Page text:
My current novel was in process when I had the pleasure of reading Wolf Hall, by Hilary Mantel. It is a fascinating and vivid retelling of the story of Thomas Cromwell, the first Earl of Essex during the reign of Henry VII. She reveals some of the challenges of research, which took her five years, in an interview with the Wall Street Journal.
“To avoid contradicting history, she created a card catalogue, organized alphabetically by character. Each card contained notes locating a particular historical figure—such as protagonist Thomas Cromwell, Henry’s adviser—on relevant dates.

‘You really need to know, where is the Duke of Suffolk at the moment? You can’t have him in London if he’s supposed to be somewhere else,’ she says.” (1)

Checking facts provides a sturdy framework for plot and character. Thorough research might include contemporaneous fashion, household items, road and topographical maps, train schedules and bus routes, medical procedures and reading materials, to name a few. But then, there’s all the rest. Of course, I’m sure Ms. Mantel would agree. Physical location in time and space is only the first part of the challenge. In my case, I’m involving my characters with actual historic figures, as she did, so I must share her scruples.

Characters in historical fiction may not have access to public education and may struggle with common injuries and diseases that have no cure. They may witness death as an ordinary event and find themselves caught up in historic tides, without the luxury or arrogance that time provides for interpretation. Picture a man who only listens to his radio for music and events and reads the paper primarily to develop his political views…a woman who boards a ship or a train incognito, instead of going through a security check and body pat-down at the airport…someone who isn’t traceable with a number on a cell phone or a or credit or debit card, so he or she could get lost and found repeatedly, even reinventing himself or herself, at will.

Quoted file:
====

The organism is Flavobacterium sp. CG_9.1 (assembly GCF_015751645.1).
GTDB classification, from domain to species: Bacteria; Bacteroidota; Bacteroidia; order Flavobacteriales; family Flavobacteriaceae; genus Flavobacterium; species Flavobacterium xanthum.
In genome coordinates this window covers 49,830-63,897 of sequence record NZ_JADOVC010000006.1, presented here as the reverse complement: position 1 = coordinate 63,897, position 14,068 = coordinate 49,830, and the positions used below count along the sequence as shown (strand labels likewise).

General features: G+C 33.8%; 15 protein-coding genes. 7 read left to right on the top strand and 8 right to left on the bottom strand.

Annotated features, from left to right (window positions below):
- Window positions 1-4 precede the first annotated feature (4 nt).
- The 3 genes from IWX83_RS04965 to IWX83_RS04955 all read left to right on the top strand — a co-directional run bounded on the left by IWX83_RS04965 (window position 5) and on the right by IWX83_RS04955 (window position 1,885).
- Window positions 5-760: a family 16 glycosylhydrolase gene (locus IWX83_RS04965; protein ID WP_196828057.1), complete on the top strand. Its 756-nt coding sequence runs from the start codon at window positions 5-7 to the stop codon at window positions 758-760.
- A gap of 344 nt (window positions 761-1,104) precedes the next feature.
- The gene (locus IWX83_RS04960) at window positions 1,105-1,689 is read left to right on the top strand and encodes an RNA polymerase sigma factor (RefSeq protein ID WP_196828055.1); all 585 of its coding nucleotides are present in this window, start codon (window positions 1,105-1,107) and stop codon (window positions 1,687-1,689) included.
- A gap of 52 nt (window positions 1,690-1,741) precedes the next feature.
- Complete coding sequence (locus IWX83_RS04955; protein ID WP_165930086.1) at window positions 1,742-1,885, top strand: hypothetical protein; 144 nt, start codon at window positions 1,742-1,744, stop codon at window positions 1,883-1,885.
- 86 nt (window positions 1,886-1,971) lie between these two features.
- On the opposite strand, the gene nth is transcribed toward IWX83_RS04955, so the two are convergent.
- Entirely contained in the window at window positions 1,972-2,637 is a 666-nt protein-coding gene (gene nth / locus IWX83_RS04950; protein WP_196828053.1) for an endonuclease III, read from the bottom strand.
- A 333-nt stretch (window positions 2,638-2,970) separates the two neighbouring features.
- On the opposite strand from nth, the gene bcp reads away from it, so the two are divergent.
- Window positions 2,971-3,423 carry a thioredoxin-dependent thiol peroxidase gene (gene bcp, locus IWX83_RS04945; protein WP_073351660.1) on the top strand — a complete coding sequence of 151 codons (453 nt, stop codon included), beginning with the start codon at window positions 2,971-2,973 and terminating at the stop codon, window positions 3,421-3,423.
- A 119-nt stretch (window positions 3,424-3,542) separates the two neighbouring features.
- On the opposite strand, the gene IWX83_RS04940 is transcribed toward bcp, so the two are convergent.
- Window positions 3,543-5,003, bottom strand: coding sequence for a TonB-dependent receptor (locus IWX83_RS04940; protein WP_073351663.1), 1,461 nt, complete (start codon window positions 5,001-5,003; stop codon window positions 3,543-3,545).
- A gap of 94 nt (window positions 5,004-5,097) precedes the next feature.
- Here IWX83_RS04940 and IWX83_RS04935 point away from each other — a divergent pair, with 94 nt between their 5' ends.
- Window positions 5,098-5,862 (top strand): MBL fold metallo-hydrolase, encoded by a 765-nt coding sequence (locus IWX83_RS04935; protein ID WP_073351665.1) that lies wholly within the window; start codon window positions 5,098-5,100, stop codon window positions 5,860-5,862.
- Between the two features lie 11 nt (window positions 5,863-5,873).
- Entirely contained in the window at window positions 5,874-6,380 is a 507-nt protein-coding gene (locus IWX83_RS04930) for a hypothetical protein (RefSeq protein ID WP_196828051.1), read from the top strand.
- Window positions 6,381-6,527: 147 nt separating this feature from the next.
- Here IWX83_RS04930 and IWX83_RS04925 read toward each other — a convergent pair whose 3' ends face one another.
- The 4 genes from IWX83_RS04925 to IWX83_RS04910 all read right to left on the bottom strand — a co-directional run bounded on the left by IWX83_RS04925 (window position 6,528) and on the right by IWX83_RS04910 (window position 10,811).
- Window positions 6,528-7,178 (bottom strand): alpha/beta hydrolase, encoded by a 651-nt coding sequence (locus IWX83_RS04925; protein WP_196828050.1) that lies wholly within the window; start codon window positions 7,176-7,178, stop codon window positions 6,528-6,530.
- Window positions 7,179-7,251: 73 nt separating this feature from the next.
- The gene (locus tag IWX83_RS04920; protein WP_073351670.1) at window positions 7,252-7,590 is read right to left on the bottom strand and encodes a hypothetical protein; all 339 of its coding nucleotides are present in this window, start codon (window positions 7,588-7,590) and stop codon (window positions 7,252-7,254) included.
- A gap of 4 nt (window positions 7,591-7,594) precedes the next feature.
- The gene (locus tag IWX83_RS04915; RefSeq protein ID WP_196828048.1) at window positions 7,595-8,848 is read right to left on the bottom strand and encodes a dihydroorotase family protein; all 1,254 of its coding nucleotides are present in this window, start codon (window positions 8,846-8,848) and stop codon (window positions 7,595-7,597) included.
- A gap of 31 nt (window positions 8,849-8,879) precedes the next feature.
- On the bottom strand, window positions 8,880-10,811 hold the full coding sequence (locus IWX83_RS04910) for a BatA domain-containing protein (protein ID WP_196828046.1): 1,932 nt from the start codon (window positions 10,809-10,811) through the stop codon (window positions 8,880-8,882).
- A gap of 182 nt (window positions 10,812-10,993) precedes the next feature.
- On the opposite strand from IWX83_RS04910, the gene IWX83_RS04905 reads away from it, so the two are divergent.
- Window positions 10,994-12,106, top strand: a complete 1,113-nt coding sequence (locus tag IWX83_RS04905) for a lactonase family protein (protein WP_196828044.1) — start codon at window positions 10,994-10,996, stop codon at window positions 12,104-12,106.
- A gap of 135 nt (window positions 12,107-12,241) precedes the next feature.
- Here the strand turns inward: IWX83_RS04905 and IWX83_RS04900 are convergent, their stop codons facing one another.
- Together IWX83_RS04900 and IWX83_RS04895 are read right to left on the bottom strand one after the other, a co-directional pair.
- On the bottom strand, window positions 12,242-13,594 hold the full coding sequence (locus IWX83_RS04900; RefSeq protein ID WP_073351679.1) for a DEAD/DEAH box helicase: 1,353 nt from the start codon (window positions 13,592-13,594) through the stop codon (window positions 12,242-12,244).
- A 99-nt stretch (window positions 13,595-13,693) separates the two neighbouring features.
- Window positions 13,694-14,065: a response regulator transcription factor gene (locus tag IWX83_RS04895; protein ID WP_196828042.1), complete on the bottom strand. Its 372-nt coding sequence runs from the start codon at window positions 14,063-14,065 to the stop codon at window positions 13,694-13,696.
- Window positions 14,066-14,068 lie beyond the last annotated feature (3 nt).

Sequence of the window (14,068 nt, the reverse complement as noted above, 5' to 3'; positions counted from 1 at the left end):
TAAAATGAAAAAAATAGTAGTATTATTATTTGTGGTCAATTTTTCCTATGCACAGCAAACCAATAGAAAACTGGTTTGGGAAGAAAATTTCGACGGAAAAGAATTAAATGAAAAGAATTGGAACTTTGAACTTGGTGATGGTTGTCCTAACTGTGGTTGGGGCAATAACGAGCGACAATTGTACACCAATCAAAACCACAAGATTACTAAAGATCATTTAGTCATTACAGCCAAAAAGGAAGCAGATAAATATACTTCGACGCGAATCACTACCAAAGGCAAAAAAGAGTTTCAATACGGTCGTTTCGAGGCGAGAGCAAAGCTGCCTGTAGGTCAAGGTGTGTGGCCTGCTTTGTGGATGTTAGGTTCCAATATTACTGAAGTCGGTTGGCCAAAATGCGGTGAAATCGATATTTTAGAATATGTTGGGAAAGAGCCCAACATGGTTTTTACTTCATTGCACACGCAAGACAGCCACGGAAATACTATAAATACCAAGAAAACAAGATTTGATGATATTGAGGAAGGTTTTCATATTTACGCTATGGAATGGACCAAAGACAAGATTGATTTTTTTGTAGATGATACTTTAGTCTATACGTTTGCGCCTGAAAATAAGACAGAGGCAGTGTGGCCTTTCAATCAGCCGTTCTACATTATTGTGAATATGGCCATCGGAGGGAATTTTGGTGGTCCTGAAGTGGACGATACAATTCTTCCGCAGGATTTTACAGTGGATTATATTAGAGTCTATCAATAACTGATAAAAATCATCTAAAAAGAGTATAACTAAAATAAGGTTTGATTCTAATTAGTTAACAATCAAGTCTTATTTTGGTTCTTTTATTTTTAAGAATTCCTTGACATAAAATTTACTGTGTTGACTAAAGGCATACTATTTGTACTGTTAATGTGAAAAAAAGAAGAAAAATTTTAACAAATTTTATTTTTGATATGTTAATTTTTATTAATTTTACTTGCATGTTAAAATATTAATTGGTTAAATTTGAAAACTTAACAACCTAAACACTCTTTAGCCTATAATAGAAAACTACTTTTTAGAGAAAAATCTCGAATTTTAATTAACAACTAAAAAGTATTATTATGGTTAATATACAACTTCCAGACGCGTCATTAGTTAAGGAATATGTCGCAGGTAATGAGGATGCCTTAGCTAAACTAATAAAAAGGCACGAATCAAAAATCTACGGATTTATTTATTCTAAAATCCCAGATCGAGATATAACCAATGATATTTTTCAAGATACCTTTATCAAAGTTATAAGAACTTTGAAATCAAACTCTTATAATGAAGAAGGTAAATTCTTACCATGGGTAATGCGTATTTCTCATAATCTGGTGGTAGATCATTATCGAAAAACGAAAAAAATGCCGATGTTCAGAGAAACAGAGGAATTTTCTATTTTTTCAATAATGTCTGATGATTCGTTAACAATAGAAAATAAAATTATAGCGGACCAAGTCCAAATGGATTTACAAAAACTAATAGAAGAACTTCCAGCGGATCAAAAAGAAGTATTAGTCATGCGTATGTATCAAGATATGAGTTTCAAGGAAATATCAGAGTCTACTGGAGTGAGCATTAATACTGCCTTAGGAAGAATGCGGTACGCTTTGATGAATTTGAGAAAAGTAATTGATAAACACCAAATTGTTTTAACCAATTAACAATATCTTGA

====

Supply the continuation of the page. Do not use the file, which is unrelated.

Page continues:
This lovely ordeal of maybes and maybe nots, this process of writing takes time and mental immersion. It’s exciting and will not be rushed. But it’s a marvelous moment when the characters begin to speak in their own language, in their own time, even talking back when you try to make them do something they can’t fathom from their time and place. Then the real education and fun begin for this writer.

Thanks to Hilary Mantel, I have a new respect for authors of quality historical fiction, their processes and results. Now I just may be addicted, as well, to writing it there and then.

(1) “How to Write a Great Novel,” Wall Street Journal Friday, November 13, 2009. http://online.wsj.com/article/SB10001424052748703740004574513463106012106.html?mod=WSJ_hpp_sections_lifestyle
(2) This image is of book cover, found on Wikipedia and Amazon.com, and the copyright for it is most likely owned either by the artist who created the cover or the publisher of the book. It is believed that the use of low-resolution images of book covers to illustrate an article discussing the book in question qualifies as fair use under United States copyright law. This is my sole intention in uploading the image.